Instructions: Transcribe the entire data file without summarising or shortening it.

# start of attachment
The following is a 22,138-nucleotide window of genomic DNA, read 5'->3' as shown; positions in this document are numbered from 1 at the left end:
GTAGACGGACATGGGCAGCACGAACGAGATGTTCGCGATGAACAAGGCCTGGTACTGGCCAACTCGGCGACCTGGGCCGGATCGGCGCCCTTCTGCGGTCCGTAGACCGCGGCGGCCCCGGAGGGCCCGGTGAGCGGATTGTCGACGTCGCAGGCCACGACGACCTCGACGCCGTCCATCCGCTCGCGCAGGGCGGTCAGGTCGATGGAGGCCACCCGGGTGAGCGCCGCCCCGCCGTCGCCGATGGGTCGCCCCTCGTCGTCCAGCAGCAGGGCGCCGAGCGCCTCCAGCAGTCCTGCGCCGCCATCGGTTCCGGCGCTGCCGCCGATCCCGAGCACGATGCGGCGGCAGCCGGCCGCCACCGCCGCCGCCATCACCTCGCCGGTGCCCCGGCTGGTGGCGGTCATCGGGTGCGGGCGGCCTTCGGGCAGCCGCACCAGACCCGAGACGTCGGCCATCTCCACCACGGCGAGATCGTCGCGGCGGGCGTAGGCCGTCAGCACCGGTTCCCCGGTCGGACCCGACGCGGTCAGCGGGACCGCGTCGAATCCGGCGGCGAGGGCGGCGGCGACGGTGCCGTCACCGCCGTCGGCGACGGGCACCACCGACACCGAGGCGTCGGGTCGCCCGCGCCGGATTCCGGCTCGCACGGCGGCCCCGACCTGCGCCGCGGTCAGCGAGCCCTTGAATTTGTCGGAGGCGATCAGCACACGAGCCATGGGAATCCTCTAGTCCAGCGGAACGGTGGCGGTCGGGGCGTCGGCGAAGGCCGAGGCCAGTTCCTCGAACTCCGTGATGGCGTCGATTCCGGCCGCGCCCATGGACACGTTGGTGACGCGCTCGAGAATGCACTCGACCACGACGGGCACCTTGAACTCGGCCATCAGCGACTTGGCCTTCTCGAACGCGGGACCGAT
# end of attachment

The following is a 22,138-nucleotide window of genomic DNA, read 5'->3' as shown; positions in this document are numbered from 1 at the left end:
GTAGACGGACATGGGCAGCACGAACGAGATGTTCGCGATGAACAAGGCCTGGTACTGGCCAACTCGGCGACCTGGGCCGGATCGGCGCCCTTCTGCGGTCCGTAGACCGCGGCGGCCCCGGAGGGCCCGGTGAGCGGATTGTCGACGTCGCAGGCCACGACGACCTCGACGCCGTCCATCCGCTCGCGCAGGGCGGTCAGGTCGATGGAGGCCACCCGGGTGAGCGCCGCCCCGCCGTCGCCGATGGGTCGCCCCTCGTCGTCCAGCAGCAGGGCGCCGAGCGCCTCCAGCAGTCCTGCGCCGCCATCGGTTCCGGCGCTGCCGCCGATCCCGAGCACGATGCGGCGGCAGCCGGCCGCCACCGCCGCCGCCATCACCTCGCCGGTGCCCCGGCTGGTGGCGGTCATCGGGTGCGGGCGGCCTTCGGGCAGCCGCACCAGACCCGAGACGTCGGCCATCTCCACCACGGCGAGATCGTCGCGGCGGGCGTAGGCCGTCAGCACCGGTTCCCCGGTCGGACCCGACGCGGTCAGCGGGACCGCGTCGAATCCGGCGGCGAGGGCGGCGGCGACGGTGCCGTCACCGCCGTCGGCGACGGGCACCACCGACACCGAGGCGTCGGGTCGCCCGCGCCGGATTCCGGCTCGCACGGCGGCCCCGACCTGCGCCGCGGTCAGCGAGCCCTTGAATTTGTCGGAGGCGATCAGCACACGAGCCATGGGAATCCTCTAGTCCAGCGGAACGGTGGCGGTCGGGGCGTCGGCGAAGGCCGAGGCCAGTTCCTCGAACTCCGTGATGGCGTCGATTCCGGCCGCGCCCATGGACACGTTGGTGACGCGCTCGAGAATGCACTCGACCACGACGGGCACCTTGAACTCGGCCATCAGCGACTTGGCCTTCTCGAACGCGGGACCGAT